Freight News, Logistics, Sea

Port strikes set to disrupt supply chains

[ August 30, 2022   //   ]

Strikes by dockworkers at Felixstowe are heavily disrupting operations at the UK’s largest container port., according to technology company, Container xChange. Their action is forcing carriers to re-route cargo and cancel port calls, while the threat of further industrial action at the port of Liverpool inand German gateways could add to bottlenecks.

Cofounder and chief executive of Container xChange, as Christian Roeloffs, says: “Ports in northern Germany suffered strikes earlier this year as workers there sought higher wages as inflation causes difficulties across Europe. Our proprietary data shows this resulted in build-ups of containers at terminals and in storage yards. This added to the logistics problems we have seen across Europe this summer where lower water on the Rhine has forced many containers onto rail networks and trucks as barge shipping has become increasingly difficult.

“Even minor interruptions to port operations can have a major impact on container line network efficiency and cause a domino effect up and down supply chains.

He added that strikes at other European ports this year have already been highly damaging to logistics operations.

An eight-day strike over pay by over 1,900 workers started on 21 August at Felixstowe, which normally handles over 4 million TEU.

In response, container lines have omitted scheduled vessel calls at the port and re-routed containers via alternative ports in northern Europe and the UK. 

Felixstowe has suffered from congestion and for the last two years with significant build-ups of containers for much of 2022.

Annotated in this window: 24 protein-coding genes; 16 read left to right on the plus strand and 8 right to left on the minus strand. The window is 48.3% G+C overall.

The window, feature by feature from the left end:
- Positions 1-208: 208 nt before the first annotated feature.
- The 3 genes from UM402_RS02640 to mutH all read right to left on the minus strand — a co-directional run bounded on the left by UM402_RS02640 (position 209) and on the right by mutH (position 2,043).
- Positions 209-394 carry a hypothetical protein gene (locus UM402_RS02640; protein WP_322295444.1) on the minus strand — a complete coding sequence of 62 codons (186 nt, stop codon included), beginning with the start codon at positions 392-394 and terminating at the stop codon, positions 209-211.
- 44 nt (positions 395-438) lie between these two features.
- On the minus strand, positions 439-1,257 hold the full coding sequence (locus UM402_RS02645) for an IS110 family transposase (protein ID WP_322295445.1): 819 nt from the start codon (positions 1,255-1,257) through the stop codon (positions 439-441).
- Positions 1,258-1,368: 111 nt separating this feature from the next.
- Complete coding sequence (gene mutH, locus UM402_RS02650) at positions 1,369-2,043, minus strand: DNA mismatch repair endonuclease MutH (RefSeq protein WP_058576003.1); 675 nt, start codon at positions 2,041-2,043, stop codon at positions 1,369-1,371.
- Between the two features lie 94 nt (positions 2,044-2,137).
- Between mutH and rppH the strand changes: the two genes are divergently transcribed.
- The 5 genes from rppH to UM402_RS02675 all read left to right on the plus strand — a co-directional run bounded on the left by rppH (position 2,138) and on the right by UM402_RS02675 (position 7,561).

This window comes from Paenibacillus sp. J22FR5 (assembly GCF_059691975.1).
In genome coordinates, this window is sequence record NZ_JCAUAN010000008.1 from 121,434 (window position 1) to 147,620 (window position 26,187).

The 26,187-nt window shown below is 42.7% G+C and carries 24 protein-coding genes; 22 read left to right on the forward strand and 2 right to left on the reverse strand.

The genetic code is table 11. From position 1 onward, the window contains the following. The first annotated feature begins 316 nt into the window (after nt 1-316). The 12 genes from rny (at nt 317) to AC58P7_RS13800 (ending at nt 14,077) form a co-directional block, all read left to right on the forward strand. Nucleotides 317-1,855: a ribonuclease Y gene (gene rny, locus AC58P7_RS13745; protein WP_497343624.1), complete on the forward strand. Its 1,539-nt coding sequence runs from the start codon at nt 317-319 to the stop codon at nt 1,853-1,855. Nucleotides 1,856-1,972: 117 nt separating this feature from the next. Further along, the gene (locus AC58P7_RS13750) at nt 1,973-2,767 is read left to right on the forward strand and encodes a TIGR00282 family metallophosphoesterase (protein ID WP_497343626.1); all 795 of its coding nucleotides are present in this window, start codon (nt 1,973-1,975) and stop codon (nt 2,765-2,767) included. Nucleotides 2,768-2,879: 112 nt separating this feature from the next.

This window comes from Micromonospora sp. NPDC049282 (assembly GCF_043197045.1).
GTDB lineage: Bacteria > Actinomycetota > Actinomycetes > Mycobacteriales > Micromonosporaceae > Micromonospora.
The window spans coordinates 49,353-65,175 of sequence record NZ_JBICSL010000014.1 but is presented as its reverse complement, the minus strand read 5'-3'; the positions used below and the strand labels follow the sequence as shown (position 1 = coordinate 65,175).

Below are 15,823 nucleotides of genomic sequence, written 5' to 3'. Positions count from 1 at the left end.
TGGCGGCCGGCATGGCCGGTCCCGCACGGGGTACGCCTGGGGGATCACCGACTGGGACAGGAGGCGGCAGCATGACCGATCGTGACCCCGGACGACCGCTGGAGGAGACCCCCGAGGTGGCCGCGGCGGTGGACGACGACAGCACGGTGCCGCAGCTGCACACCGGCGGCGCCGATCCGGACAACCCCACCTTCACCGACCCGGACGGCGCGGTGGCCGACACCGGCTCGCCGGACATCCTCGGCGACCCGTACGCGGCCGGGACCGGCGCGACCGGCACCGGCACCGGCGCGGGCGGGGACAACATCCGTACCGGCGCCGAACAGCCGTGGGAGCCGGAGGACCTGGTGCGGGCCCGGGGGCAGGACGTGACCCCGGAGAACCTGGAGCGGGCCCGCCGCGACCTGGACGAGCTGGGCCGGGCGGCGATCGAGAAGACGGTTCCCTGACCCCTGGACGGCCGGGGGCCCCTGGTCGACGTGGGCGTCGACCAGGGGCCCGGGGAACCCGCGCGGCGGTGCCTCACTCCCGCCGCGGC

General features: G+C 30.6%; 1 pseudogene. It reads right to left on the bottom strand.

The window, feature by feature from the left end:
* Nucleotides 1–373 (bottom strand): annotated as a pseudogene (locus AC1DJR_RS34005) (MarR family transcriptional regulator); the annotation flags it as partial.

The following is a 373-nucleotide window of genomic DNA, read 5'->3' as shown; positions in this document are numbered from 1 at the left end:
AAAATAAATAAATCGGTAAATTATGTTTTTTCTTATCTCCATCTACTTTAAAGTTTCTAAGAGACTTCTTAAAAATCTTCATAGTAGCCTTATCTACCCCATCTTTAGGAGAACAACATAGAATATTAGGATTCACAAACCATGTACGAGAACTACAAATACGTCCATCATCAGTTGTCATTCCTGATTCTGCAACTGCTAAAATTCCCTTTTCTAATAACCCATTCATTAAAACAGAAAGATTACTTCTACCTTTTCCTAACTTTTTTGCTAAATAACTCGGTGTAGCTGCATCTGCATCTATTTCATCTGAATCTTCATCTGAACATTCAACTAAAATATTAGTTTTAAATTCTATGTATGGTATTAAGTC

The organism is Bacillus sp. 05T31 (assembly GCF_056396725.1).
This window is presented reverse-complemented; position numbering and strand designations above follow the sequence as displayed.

“Felixstowe’s Container Availability Index reading suggests that terminal operators and carriers will likely have had difficulties to clear storage areas of boxes, especially empties, even before the commencement of strike action,” said Roeloffs. “This interruption of operations will add to operational inefficiencies at the terminal and in the hinterland. It will also have ramifications for carrier networks on intra-Europe and Asia-Europe services.” 

Dockworkers at the port of Liverpool have also voted to strike for better pay, and Europe’s logistics network could see added disorder if more industrial action follows in Germany. Earlier this summer German ports including Hamburg, Bremerhaven, and Wilhelmshaven were hit by strikes.

Roeloffs added: “What we’ve seen since the start of the pandemic in ports across Europe including Liverpool, Felixstowe and the major German hubs, is terminals struggling to cope with demand and the multiple disruptive events container shipping has faced. Shortages of trucking capacity and drivers have added to logjams. 

“I think it’s safe to say that strikes will make it more difficult to untangle these pre-existing strains on ocean container logistics and the hinterland barge, rail and trucking networks on which they rely.”